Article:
So, I’ve told you how I got into the freelance game and got my friend and editor Tracey John to comment on her experience with bringing in new writers over UGO.com, but now I figured would be a good time to let you know how I work. It’s not too complicated really, I get up in the morning, spend the rest of the day writing until about 5PM and then start cooking dinner for the missus and me to eat when she gets home. We hang out until she goes to bed around 10 or 11PM, then I stay up watching movies or playing video games, but generally spend this time relaxing. But I guess like most things, it’s more complicated than it appears on paper.
As far as schedule goes, I wake up when I wake up unless I’m going down into the city for a meet-up or have a phone interview I need to do. Otherwise, I’ve gotten into a routine of staying up til around 2AM and getting up around 10PM. The way I figure it, the beauty of being a freelancer is being able to write whenever you want. If you’re a night owl, stay up late and get your work done (something I do every now and then when I’m particularly swamped) or if you prefer mornings, get up early. I prefer nights, but I’ve also found that my more lax schedule has served me well. I know some people have to keep a more regular business hour-like schedule especially if they run a site (I kept basic 9-5 during my very short tenure as the site editor of Gamma Squad, for example) though I guess if you’re running a site, you probably aren’t strictly freelance.
Aside from my sleep schedule, which I’m sure you’re fascinated by, I work on your basic MacBook. I’m guessing I could do a lot of my work with a simple netbook, but I’m a fan of Macs and use this computer for all my media like music, movies, pictures and that kind of thing. I’ve also got an external hard drive I use for backing things up. When I was using more than one computer (before the desktop crapped out), I also utilized Drop Box, a great program that allows you to upload files to an external source that you can access from multiple computers, Google Docs has similar funtionality. If you have a day job and can get away with doing some freelance there, this is a great way to keep your files available wherever you are without the hassle of a thumb drive. Instead of buying Office, I downloaded the free Office emulator called NeoOffice which doubles everything from Word to Excel. I use the Excel clone to keep a detailed record of my assignments, when I got them, when I turned them in, how much I’m supposed to get paid, whether I’ve been paid, when I got paid and whether I moved a percentage into a special bank account I keep to pay my taxes at the end of the year. This is incredibly helpful, especially for gigs where I have to send invoices to my editors. While NeoOffice is the most important piece of software I use (editors tend not to like getting submissions in TextEdit docs), but I’ve also come to rely on iCal, which, as far as I can tell, is very similar to the Google Calendar, which I would utilize if I used more than one computer. As it is, iCal works for me. Instead of using the more detailed weekly view as an hourly schedule, though, I use it more like a checklist. Blue boxes denote assignments, Red are personal blog posts I want to do and Green are personal things I need to take care of. When I finish something, I delete the box unless it’s a recurring event like a birthday or anniversary. As you can see, I’ve got a busy day on Tuesday. I don’t expect to get all that work done, but I’m going to aim high. I load bigger assignments like online lists or magazine features earlier in the week, so I can wear them away by the end of the week. Some of my assignments like WTF Star Wars for UGO.com don’t take a lot of time (I’ve got a folder filled with links to use as potential entries on my desktop) while others can take up a full day, depending on how much I have to do for them. Writing a list takes a certain amount of time, but that number can grow if I’ve got to track down YouTube clips to go along with them, uploading and editing images and sometimes double checking my facts with source material like movies and trades. I’ve made some real dumb mistakes in my writing that haven’t been caught which drives me crazy, so I try to double check things I’m not sure about.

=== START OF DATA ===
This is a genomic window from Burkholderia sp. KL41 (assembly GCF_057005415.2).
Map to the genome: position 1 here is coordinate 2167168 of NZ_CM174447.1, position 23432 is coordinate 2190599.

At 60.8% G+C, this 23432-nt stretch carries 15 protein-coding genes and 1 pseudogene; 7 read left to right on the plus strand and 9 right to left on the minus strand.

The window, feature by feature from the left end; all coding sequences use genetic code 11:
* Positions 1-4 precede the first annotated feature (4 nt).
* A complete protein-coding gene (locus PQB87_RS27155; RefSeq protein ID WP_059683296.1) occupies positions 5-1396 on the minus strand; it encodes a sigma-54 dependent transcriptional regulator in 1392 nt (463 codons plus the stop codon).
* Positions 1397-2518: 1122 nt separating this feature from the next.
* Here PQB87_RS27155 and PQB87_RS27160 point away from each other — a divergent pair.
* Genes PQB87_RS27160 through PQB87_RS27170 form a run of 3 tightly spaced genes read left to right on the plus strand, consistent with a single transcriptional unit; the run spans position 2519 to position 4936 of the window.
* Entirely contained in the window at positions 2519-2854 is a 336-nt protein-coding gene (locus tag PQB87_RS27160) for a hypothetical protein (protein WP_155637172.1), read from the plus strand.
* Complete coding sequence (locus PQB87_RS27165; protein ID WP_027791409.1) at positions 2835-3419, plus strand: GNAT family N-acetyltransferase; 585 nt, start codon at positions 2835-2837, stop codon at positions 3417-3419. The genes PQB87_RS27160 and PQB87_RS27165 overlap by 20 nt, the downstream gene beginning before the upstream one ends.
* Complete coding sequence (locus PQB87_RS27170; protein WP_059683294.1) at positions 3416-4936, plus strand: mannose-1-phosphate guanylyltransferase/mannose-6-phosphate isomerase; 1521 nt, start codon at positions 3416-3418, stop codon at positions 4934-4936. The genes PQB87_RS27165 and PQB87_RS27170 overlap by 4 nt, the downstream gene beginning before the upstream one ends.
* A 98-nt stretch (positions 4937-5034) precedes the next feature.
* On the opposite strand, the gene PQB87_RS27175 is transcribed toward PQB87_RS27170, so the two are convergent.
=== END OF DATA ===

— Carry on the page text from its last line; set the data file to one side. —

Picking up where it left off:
So, there you have. This is the real nuts and bolts as far as day to day writing goes. I write either from home or a local coffee shop I discovered one town over and either listen to music and podcasts or watch TV and movies while working. Of course, deadlines are king in this game and missing one can completely screw a job up. When you’re working day to day and project to project, I’ve found it’s best to get your work in on time if not early and do whatever you can to help your editor out. Sometimes that means doing a little extra work or bumping up a deadline without too much hassle. By doing that, you’re showing that you’re flexible and reliable and it makes an editor more likely to cut you a break if your schedule changes and you need to change things up, though I wouldn’t make a habit of that. If you’ve got any questions or comments, leave one below or drop me a line at tjdietsch AT SYMBOL gmail DIGGITY DOT com.